Monday, February 23, 2009

thoughts odd about God

I am fascinated by christian schismatism (for reasons that are not at all clear to me.) Mostly, I'm interested in the Protestant reformation in Europe, but I was also curious about the split between the Catholic and Eastern Orthodox churches (alas, not over anything serious-The Eastern Churches wanted Constantinople to be the seat of power, but the western ones preferred Rome) and I've started to look up some of the schismatic movements in America (Great Awakenings).

I've been particularly interested of late in how the Protestant Reformation led to the ascendancy of the christian right and the election of George W Bush as President of the United States of America*.

Consider the beginning of the continuum-Martin Luther (and Henry VIII) tell you that you can read the Bible in your own language--that you can interpret it without the help of the priest. Then move over to America, which even though it still had it's rich and it's poor, was still a less hierarchical society than Europe in the 1500s. Enter the Great Awakenings. Aside from the snake handlers and the con men there are decent men and women who tell Americans that not only can they read the bible for themselves-they can also talk to God himself and hear what He has to say.

On the face of it, this is not a bad proposition-everyone should be able to talk to God. It's the second half that troubles me though. Most of the people I've heard telling them God told them to do a certain thing (In Particular GW Bush) are people whose motives are suspect. Did god actually tell you to do a certain thing, or did you want to do it anyway? Did you present it to the American people as God's idea, because you know a certain number of your electorate make decisions based on God's advice and therefore they'd think you made the right choice?

This incidentally, (not unlike the Protestant Reformation) is another reason why politics and religion have no business mixing.

But my main point is, why not postulate that anyone can talk to God, but no man or woman alive has the authority to say how He responded. I am not a biblical scholar. I have no right to state the above postulate, but my own native reason.
I believe in God
I believe everyone should be able to talk to God-it gives comfort
Human beings lie
When one of them says he or she was directed to do X by God do we know he or she was speaking the truth
Human beings (myself included) are fallible. We misjudge. Right now there's some guy/girl at a bar/coffee house less than half a mile from me who thinks that someone is giving s/him a come hither or a dirty look and he or she has a 50% of being wrong. That being the case how are we supposed to say we can hear God?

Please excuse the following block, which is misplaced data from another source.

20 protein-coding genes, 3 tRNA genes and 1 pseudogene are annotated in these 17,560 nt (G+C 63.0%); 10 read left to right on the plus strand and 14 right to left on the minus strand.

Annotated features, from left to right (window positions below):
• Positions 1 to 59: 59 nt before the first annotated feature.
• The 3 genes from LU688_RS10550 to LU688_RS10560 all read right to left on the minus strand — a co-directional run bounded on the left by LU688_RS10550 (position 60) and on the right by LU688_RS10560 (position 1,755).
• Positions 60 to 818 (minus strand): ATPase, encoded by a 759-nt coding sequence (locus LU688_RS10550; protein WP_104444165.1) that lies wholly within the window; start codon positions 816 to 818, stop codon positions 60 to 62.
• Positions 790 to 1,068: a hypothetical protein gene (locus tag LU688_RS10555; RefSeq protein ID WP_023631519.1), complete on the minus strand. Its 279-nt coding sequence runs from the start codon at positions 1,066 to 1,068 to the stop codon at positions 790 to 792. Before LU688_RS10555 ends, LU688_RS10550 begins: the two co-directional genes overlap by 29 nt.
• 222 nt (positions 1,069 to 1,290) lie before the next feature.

There are obvious problems with this postulate, not the least of which is that people who are a great deal better read in This Sort of Thing would disagree with it. And then there's the fact that I developed it from a weird angle (how are we to stop people from doing evil in God's name?)

This also runs into rocky ground when it meets the wonderful sermons that my parents pastor gives every sunday. He reads the Gospel text and then trys to explain what, in the given text, God is asking us to do.

Obviously this needs more work. I just posted it so I wouldn't forget it.

*there are a lot of books that have been published about stolen elections and voter fraud, but at the moment that doesn't interest me.

Wednesday, February 4, 2009

on guilt and Christianity-not that I know enough to judge

Since I started this blog like a journal, and since I don't have any readers (since I haven't told my friends about this blog) I'm going to make a kind of rambling post.

Where to start? Given: I am an ex-catholic. I'm the worst kind (I think) It would be simpler if I had thought it all was bullshit and I wanted no part of it. Instead, I ingested enough of it to believe that it is *not* all bullshit and that, while I don't feel comfortable with a lot of the tenets of the religion (lesse, I'm pro-choice, feel weirded out by the idea of my own personal Jesus, think it's okay for people who made a mistake to get divorced, why the heck can't priests be married and I think it's odd that one man is God's spokesman), I cannot dismiss it entirely. I'm at least a deist Credo en Unam Deum Facturat Coeli et Terram. I was raised to celebrate Christian feasts (Christmas in particular--I never know what to do with myself at Easter) and my moral up-bringing was yer basic Judeo-Christian set (heavy on the liberal) and I find no fault with it.